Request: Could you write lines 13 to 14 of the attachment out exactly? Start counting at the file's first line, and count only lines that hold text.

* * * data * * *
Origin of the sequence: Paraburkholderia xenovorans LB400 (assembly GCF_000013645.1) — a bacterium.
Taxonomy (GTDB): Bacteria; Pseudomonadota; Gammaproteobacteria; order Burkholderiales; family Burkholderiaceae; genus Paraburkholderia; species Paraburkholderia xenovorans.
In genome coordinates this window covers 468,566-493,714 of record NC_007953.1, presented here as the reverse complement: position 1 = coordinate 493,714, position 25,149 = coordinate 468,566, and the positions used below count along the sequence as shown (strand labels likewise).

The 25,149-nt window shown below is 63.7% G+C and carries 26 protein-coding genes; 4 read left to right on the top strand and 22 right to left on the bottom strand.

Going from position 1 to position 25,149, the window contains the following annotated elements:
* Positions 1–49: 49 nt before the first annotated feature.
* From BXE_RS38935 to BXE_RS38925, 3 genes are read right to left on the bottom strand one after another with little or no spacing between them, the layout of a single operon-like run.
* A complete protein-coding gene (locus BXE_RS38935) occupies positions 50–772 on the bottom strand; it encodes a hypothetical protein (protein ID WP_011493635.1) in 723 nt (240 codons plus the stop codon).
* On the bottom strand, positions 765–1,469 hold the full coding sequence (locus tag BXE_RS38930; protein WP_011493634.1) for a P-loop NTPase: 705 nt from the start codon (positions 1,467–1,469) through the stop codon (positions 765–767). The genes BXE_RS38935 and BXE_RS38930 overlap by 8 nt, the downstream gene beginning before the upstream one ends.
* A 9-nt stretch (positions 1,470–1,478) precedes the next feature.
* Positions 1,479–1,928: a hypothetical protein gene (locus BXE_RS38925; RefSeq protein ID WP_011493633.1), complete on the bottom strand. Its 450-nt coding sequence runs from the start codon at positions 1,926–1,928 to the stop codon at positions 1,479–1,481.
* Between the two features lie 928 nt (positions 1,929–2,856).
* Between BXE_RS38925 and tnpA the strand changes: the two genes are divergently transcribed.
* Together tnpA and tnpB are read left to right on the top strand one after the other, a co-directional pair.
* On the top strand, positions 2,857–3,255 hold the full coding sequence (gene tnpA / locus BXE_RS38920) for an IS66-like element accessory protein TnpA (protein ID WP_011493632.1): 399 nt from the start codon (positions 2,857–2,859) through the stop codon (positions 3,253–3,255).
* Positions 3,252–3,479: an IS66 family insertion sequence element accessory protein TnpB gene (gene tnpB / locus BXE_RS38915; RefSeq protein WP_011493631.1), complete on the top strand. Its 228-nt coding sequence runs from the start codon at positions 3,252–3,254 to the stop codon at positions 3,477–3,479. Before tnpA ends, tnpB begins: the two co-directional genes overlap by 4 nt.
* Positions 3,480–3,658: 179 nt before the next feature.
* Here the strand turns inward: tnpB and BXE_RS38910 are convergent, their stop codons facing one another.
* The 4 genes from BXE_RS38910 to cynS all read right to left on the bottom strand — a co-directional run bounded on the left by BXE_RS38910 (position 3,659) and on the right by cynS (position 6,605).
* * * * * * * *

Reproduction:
* Between BXE_RS38925 and tnpA the strand changes: the two genes are divergently transcribed.
* Together tnpA and tnpB are read left to right on the top strand one after the other, a co-directional pair.